Though the largely Presbyterian missionary community of Punjab had long been opposed to this kind of “syncretism,” the blending of asceticism with devotion to Christ made sense to Sundar Singh. If the world was like a garden in which God was hidden, it was best not to be distracted by worldly pleasures, however good and sweet. In long hours of meditation, prayer and fasting, he found the vivid presence of Christ much sweeter than any other experience.

In hundreds of villages where he preached, this connection between local religious traditions and the Christian gospel made a crucial difference to his audience. In one instance, nine Hindu listeners, now ready for baptism after seeing and hearing him, stood and proclaimed, “We knew all about Christ for the last 20 years from the European missionaries; but now we understand truly that He is the only Savior.”

A living example

Sundar Singh was not the first convert to combine Indian asceticism and Christian devotion, or to have visions. His fame in the 1920s might never have extended beyond the villages of North India. After his first decade of wandering (ca. 1905—1915), he remained nearly as obscure as Christian sadhus who had preceded him. But times were changing. Some liberal missionaries were embracing “fulfillment theory.” Proponents of this view, as expressed in J. N. Farquhar’s The Crown of Hinduism (1913), argued that non-Christian religions were a praeparatio evangelica and hailed Sundar Singh as a living example of the fulfillment of Hinduism in Christ. Consequently, as English-language publications about him were produced, he was invited on a series of wide-ranging tours, both in India and abroad. The Christian West was in need, not only of a new “St. Paul,” but also of a hero similar to self-consciously “Hindu” mahatmas or “saints” such as Gandhi.

Once invited abroad, however, Sundar Singh’s message was disarmingly simple. It focused not on theological assessments of “other” religions, missionary strategy, or Indian nationalism, but on the universal human need to seek God, and on God’s revelation in Christ. The one thing necessary for those in both East and West was to sit in silence at the feet of the Divine Master, who was equally hidden and equally accessible to all.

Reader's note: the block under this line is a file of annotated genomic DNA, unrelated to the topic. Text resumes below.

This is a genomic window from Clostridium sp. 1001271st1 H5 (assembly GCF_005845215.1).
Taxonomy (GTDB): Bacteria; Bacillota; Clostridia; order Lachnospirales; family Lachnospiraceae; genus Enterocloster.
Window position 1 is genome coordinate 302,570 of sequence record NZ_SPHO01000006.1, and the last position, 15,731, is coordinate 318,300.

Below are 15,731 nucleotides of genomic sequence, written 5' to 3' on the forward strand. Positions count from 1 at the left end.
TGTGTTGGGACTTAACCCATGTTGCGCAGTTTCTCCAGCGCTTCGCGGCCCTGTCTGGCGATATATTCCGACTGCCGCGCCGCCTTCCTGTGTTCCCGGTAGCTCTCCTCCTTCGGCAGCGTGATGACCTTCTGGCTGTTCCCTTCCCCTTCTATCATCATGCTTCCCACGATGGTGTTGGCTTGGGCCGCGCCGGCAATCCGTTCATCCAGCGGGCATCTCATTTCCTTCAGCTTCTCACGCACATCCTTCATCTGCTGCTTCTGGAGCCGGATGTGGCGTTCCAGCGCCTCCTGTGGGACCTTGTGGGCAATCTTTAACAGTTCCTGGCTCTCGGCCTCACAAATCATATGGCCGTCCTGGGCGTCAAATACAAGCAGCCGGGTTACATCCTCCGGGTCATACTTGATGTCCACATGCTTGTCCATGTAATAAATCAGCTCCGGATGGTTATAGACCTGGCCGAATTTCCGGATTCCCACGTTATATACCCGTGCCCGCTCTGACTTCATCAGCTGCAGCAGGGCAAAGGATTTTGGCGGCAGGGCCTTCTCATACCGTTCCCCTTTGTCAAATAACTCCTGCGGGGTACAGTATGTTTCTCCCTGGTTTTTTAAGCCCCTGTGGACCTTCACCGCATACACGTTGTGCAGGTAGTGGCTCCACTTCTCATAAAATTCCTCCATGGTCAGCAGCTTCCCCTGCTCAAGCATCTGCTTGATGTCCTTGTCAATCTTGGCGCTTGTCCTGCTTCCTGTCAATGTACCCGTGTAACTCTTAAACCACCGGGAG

In 1922, Sadhu Sundar Singh made his final return to India. As the onset of illness restricted his movement, he lived less and less in the garden of this world and more and more in the heavenly paradise (bihist) of his ecstatic visions. He composed eight devotional books and, when strength permitted, made intermittent returns to the lifestyle of a sadhu. In June of 1929, despite extremely poor health, Sundar Singh set out for Tibet. He never returned. And thus he disappeared, as historian Eric Sharpe put it, “into the brilliant darkness of legend.” CH

By Timothy Dobe

[Christian History originally published this article in Christian History Issue #87 in 2005]

Timothy Dobe is a doctoral student at Princeton Theological Seminary.
Next articles

Hope for Outcastes

For India’s “untouchable” Christians, relating their faith to the surrounding culture was no simple matter.

Susan Billington Harper

India: Recommended Resources

Resources for further study on Christianity in India.

the Editors

Turning Point

Edinburgh 1910: A Faith for All the World

the Editors

C.S. Lewis: From the Editor

Carpets, Wardrobes, and the Glory of the Real

Jennifer Trafton
Show more

Subscribe to magazine

Subscription to Christian History magazine is on a donation basis

Subscribe

Support us

Christian History Institute (CHI) is a non-profit Pennsylvania corporation founded in 1982. Your donations support the continuation of this ministry

Donate

Subscribe to daily emails

Containing today’s events, devotional, quote and stories